Time for a leader to heal divided nation - Scotsman comment

It is often said that all political careers end in failure. Despite her impressive haul of emphatic election victories, this adage holds true for Nicola Sturgeon. As she prepares to leave Bute House, what is Scotland’s longest-serving First Minister’s legacy?

Announcing her intention to resign, Ms Sturgeon pointed to the fact there are more powers devolved to Holyrood than before. Yet the devolution of powers over income tax and welfare was a result of the Smith Commission, set up to honour “the vow” made by the No camp in the last days of campaigning for the 2014 referendum.

On independence, the needle has barely shifted. If anything, as a bitter leadership contest lays bare intractable differences within the nationalist movement, it seems more distant than at any point since Ms Sturgeon succeeded Alex Salmond.

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Ms Sturgeon predicted the contest to find her replacement would showcase the depth of talent within the SNP ranks. And yet only three candidates have come forward, none of whom could claim to enjoy broad popular appeal.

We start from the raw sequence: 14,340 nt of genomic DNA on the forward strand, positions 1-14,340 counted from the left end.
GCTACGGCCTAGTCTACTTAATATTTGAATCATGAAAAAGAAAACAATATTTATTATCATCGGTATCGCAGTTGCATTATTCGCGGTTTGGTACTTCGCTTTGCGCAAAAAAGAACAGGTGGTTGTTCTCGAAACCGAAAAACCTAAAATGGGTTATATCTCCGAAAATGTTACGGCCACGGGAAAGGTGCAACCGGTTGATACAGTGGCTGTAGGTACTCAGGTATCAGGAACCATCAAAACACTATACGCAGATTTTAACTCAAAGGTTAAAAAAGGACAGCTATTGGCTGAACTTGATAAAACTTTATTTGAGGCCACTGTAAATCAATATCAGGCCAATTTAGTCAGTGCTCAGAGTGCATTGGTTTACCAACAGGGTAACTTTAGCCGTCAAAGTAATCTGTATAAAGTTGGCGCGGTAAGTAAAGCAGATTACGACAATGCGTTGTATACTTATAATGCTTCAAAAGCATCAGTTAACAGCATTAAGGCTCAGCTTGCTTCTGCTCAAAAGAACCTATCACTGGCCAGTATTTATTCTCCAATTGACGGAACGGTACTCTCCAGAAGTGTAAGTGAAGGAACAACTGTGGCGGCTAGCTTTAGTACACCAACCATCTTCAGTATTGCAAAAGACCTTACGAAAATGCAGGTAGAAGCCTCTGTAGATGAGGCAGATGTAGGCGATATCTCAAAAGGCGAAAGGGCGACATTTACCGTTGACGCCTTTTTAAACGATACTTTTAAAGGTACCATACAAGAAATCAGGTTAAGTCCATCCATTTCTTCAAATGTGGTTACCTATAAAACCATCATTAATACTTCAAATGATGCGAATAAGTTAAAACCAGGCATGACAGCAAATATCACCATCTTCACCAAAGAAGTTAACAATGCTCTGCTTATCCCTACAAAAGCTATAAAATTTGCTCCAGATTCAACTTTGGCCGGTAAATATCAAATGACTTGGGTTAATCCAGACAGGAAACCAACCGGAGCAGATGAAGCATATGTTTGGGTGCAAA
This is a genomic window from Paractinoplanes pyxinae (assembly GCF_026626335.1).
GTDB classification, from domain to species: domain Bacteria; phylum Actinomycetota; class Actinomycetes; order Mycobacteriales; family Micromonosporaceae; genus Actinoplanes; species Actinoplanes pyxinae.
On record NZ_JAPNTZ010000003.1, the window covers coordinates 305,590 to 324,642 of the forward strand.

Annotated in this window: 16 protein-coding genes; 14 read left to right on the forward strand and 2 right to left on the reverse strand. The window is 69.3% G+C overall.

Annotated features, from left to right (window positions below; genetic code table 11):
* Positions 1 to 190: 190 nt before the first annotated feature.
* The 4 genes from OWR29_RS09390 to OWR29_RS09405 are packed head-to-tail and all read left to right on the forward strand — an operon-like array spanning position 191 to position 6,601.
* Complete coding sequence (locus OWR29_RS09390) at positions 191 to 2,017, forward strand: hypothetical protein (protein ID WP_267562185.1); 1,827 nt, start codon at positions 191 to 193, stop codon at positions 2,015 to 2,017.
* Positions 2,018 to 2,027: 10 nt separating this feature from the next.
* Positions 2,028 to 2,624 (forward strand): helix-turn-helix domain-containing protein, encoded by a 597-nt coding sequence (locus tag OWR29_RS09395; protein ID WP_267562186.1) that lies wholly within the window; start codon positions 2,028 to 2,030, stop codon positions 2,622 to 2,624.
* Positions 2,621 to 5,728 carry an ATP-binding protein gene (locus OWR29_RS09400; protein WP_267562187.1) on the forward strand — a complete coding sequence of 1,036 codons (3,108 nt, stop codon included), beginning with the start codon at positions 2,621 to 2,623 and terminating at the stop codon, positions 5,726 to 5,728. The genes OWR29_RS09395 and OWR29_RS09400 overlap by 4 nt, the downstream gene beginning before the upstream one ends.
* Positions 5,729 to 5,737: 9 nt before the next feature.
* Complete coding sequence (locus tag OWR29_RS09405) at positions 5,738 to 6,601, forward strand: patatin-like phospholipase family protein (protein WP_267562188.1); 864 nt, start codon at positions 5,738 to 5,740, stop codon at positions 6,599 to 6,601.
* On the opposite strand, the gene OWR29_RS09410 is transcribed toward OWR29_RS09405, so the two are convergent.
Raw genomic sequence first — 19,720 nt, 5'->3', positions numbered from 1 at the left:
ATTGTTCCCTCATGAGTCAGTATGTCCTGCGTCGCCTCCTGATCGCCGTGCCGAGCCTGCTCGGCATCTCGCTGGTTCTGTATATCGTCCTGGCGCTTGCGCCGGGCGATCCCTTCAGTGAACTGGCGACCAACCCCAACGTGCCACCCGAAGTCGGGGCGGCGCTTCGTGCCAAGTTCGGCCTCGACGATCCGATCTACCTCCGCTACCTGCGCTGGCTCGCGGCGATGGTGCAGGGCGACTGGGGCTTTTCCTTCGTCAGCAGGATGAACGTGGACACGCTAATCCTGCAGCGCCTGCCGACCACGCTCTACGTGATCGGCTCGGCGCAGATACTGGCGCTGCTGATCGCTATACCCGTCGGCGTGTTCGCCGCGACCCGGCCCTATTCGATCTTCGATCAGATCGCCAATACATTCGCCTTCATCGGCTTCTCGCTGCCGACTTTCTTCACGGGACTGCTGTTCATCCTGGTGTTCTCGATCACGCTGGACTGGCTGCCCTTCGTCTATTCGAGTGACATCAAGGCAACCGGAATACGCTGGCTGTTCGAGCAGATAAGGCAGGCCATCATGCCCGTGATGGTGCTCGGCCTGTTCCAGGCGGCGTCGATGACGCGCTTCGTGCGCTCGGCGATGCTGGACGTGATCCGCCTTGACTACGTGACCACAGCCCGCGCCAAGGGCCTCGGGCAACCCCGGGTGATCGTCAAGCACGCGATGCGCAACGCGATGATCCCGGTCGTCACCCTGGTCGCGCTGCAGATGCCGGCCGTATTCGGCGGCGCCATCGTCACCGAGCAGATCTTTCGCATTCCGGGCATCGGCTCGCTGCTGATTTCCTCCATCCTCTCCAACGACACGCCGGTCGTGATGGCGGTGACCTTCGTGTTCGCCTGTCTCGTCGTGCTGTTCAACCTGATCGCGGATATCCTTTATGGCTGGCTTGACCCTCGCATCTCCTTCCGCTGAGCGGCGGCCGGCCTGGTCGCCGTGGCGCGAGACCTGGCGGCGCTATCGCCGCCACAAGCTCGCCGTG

First Minister Nicola Sturgeon waits on a lift at the Scottish Parliament in EdinburghFirst Minister Nicola Sturgeon waits on a lift at the Scottish Parliament in Edinburgh
First Minister Nicola Sturgeon waits on a lift at the Scottish Parliament in Edinburgh

Humza Yousaf is clearly the continuity candidate, favoured by Ms Sturgeon and senior ministers, but a poll at the weekend put him behind Kate Forbes in the leadership race. He has gained an unenviable reputation for incompetence as transport minister, justice minister and now health minister.

In contrast, during her brief tenure as finance secretary Ms Forbes has appeared deft and capable. Yet the Free Church of Scotland member’s views on gay marriage and birth outside wedlock are out of kilter with the electorate.

Ash Regan, who resigned as a minister over Ms Sturgeon’s controversial Gender Recognition Reform Bill, is the outsider. She has apparently abandoned the prospect of achieving independence through a referendum. Instead, she would seek to open negotiations for secession after a vote of 50 per cent plus one for nationalist parties in a Scottish or UK election.

SNP members electing the new First Minister could hardly be described as spoilt for choice. For the rest of us, we can only hope they install a leader who will go at least some way towards healing the divisions that have opened and become so entrenched under the tenures of the previous two incumbents.



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